What percent of your annual earnings do you think you need to set aside each year in additional savings and investments to retire comfortably?

  • 25% (34%, 31 Votes)
  • 20% (26%, 24 Votes)
  • 15% (23%, 21 Votes)
  • 10% (16%, 15 Votes)
  • 5% (0%, 0 Votes)

Total Voters: 91

Baby Boomers continue to put off retirement, and their financial insecurities are also being felt across succeeding generations as more people face job uncertainty and the need to deleverage from their piles of debt.

Only 14% of American workers are confident they will have enough money to retire comfortably, according to the 2012 Retirement Confidence Survey (RCS). This is reflected in their plans to retire later in life, as it has become increasingly difficult for workers to save and invest for their Golden Years. 60% of workers report the total value of their household’s savings and investments is less than $25,000, according to the RCS.

Saving for retirement not on your radar? You’re not alone: 56% of workers report they have not tried to calculate how much money they need to save to retire comfortably.

For the past 30 years, savings at 10% of annual earnings was considered sufficient for retirement planning; for the next 30 years, savings of 20% of annual earnings will be needed to accomplish the same end result. It all has to do with interest rates over the long haul. Rates are cyclical over the long term, and have run at around 30 years from peak to trough and back to peak throughout the 20th century.

first tuesday take: As retirement is postponed, two scenarios arise in the real estate market, and agents can prepare accordingly depending on the area serviced.

First, homeownership is an important ideal imbedded in the mindset of the Boomer generation in the guise of the American Dream, and most Boomer homeowners will pursue some form of ownership after retirement. Thus, Boomers will exchange their sprawling suburban houses for smaller, compact homes closer to their children and grandchildren. This likely means a senior migration to urban condos, or alternatively to retirement communities in temperate climates once the market improves enough for Boomers to receive a higher price for their property.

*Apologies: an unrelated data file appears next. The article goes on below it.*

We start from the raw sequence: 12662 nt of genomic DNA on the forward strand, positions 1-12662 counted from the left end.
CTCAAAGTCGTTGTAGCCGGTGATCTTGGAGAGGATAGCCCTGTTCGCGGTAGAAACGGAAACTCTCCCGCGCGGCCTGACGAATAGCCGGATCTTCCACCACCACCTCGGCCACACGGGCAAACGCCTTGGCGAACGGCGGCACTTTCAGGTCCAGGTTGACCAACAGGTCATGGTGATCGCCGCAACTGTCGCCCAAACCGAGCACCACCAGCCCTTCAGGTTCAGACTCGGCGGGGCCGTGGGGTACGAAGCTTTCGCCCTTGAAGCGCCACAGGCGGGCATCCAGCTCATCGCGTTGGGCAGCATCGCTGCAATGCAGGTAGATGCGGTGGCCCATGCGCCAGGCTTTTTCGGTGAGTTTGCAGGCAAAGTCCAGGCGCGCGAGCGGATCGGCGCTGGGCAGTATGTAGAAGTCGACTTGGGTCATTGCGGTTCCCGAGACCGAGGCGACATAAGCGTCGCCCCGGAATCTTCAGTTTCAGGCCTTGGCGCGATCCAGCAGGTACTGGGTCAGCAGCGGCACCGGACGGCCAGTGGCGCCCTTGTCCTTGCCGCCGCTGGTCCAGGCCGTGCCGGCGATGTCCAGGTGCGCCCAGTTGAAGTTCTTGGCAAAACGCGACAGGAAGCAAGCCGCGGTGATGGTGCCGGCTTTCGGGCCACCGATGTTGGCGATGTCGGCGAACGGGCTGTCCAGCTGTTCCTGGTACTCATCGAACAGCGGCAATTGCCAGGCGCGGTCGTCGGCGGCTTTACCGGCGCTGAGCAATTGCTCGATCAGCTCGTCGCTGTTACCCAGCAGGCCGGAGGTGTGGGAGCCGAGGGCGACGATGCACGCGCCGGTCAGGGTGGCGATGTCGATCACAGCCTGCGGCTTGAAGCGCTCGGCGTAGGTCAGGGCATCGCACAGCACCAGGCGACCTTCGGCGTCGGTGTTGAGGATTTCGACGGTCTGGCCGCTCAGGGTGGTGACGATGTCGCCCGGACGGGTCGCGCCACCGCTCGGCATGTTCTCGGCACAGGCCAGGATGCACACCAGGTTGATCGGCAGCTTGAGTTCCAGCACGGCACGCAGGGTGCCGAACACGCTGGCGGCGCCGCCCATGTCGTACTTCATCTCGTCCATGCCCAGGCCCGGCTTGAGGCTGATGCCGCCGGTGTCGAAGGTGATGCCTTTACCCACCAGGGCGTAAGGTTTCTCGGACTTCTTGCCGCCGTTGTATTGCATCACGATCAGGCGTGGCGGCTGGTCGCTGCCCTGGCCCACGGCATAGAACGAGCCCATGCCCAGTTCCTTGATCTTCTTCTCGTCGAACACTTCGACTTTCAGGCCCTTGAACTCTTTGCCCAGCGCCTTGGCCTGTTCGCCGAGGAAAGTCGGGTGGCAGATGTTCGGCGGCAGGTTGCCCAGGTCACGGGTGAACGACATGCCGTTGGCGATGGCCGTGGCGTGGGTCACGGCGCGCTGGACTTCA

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When Boomers do attain retirement, corresponding with our evolving economic recovery, there will be a perfect storm for home exchange called the Great Confluence, likely occurring around 2020. This will occur as members of Gen Y (those born in the 1980s and 90s) purchase their first homes in tandem with Boomers moving to smaller residences, creating a situation similar to the 1980’s apartment and single family residence (SFR) boom (and subsequent overbuilding problem).

Second, for Boomers unable to purchase after retirement, many will find a new home with their children. Multi-generational housing is a common economic fix for distressed seniors who were unable to save for their retirement, and members of Gen X (those born in the 1970s and 80s) often compensate by purchasing a home with space for their parents to retire. Casitas, or freestanding “granny flats” on a SFR property, will be a popular choice for families seeking to house their elderly parents as permitted by state law.

Related article:

Multi-generational housing is a temporary fix for economic woes

Agents servicing both types of retiring Boomers can prepare for the Great Confluence by offering relocation services to Boomers who move within their community – 50% of seniors who move relocate inside their communities. Many who choose to leave their community depart California altogether, seeking a state or country with a lower cost (standard) of living. Brokers can benefit from these relocations by assisting seniors to locate reputable, established brokerages in those other states and setting up fee sharing arrangements.

Re: “The 2012 Retirement Confidence Survey: Job Insecurity, Debt Weigh on Retirement Confidence, Savings” from the Employee Benefit Research Institute